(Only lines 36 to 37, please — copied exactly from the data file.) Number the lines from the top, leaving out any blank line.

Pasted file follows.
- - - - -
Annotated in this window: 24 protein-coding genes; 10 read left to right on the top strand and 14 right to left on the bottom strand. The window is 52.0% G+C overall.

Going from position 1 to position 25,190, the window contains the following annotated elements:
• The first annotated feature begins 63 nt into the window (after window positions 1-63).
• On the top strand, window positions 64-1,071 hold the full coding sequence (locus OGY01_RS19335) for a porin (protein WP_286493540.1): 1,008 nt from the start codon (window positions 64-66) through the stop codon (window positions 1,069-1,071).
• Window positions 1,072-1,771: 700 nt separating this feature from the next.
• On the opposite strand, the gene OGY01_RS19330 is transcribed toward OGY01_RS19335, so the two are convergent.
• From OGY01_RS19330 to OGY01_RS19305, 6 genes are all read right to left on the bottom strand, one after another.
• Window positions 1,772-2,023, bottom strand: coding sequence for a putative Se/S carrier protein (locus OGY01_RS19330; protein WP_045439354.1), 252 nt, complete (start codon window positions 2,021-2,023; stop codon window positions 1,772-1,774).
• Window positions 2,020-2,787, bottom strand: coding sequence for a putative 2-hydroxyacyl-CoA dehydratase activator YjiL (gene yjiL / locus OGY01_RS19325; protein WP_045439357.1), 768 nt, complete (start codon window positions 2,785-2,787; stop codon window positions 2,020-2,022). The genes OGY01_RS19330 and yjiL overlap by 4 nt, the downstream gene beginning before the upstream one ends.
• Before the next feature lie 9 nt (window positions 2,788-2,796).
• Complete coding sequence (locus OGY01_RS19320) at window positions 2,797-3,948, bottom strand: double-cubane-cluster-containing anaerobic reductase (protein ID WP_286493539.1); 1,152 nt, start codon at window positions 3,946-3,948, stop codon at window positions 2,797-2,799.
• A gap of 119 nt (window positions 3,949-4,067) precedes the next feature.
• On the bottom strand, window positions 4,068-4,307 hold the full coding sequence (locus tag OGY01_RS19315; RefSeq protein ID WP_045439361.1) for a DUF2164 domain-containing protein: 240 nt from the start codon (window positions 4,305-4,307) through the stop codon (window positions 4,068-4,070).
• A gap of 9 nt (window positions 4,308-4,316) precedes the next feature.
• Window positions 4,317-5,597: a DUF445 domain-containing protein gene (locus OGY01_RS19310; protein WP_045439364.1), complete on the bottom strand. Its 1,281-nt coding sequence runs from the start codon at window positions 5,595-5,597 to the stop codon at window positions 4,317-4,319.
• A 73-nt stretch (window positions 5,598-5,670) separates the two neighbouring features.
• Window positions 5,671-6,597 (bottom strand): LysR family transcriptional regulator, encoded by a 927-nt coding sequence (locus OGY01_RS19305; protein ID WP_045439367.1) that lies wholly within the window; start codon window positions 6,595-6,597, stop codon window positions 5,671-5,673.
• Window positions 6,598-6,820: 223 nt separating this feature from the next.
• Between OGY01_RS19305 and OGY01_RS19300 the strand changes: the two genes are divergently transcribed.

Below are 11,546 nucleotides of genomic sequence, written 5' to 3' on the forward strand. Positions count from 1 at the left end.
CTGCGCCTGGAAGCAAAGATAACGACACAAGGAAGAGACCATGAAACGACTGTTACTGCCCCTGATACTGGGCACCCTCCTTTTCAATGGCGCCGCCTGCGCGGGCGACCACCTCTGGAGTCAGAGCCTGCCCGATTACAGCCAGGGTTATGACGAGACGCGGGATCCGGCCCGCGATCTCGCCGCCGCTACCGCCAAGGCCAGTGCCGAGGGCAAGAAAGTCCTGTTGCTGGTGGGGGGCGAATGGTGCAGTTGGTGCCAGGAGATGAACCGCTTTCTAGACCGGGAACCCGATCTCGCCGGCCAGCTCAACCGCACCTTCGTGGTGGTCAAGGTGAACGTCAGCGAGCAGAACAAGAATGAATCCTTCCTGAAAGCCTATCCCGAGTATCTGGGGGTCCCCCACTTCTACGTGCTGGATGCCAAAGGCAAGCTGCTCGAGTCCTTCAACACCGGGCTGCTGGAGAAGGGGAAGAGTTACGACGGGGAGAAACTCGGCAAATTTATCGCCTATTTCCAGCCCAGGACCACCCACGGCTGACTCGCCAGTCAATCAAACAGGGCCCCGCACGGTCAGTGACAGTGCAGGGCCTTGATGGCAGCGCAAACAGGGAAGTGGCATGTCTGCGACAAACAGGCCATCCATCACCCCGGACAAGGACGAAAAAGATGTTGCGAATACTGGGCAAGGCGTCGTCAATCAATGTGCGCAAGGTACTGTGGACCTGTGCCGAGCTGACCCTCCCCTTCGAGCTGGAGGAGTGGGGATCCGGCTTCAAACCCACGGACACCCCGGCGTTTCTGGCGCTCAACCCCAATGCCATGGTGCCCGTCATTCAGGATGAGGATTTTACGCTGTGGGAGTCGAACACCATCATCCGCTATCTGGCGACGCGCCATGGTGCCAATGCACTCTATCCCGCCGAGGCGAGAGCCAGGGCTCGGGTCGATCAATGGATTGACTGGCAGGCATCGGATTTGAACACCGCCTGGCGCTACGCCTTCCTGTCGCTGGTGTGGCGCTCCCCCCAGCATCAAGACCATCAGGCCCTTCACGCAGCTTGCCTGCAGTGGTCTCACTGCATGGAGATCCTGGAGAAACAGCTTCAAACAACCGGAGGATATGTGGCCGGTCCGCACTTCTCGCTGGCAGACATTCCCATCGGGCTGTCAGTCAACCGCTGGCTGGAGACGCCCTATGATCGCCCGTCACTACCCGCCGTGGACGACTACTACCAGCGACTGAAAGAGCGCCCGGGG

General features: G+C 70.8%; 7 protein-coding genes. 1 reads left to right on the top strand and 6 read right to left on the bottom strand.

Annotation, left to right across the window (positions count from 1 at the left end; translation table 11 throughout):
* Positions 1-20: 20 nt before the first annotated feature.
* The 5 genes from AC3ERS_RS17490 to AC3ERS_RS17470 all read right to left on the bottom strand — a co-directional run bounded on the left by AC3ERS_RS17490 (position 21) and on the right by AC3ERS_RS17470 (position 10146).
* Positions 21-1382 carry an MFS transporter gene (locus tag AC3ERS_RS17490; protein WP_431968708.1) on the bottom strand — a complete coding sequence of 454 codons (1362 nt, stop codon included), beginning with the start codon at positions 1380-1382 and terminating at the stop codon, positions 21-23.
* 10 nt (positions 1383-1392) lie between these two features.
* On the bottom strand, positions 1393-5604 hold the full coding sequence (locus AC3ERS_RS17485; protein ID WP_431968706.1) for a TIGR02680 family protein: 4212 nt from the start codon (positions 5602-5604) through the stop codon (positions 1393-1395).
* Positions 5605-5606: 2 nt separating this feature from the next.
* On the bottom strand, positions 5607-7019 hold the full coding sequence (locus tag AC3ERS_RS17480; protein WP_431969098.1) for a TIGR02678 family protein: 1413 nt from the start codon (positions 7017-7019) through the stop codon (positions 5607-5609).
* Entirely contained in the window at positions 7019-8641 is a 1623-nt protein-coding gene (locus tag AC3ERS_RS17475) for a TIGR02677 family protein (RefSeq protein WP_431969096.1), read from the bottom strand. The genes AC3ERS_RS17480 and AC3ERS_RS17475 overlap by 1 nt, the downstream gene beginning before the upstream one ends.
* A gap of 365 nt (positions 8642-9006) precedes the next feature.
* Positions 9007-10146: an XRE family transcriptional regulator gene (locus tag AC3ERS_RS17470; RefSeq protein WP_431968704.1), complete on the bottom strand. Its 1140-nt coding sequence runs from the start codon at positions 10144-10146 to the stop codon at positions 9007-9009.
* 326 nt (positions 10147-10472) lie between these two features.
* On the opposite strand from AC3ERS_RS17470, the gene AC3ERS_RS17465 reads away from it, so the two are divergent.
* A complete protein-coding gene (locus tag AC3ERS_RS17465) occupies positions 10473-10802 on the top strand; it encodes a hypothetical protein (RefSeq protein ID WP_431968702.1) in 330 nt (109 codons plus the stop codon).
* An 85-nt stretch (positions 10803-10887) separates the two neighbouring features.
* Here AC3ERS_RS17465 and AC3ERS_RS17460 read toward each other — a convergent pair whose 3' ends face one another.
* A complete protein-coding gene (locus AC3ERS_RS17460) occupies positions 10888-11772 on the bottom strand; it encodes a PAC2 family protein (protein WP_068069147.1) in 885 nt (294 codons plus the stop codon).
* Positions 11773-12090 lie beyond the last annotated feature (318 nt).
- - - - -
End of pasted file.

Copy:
* A complete protein-coding gene (locus tag AC3ERS_RS17465) occupies positions 10473-10802 on the top strand; it encodes a hypothetical protein (RefSeq protein ID WP_431968702.1) in 330 nt (109 codons plus the stop codon).
* An 85-nt stretch (positions 10803-10887) separates the two neighbouring features.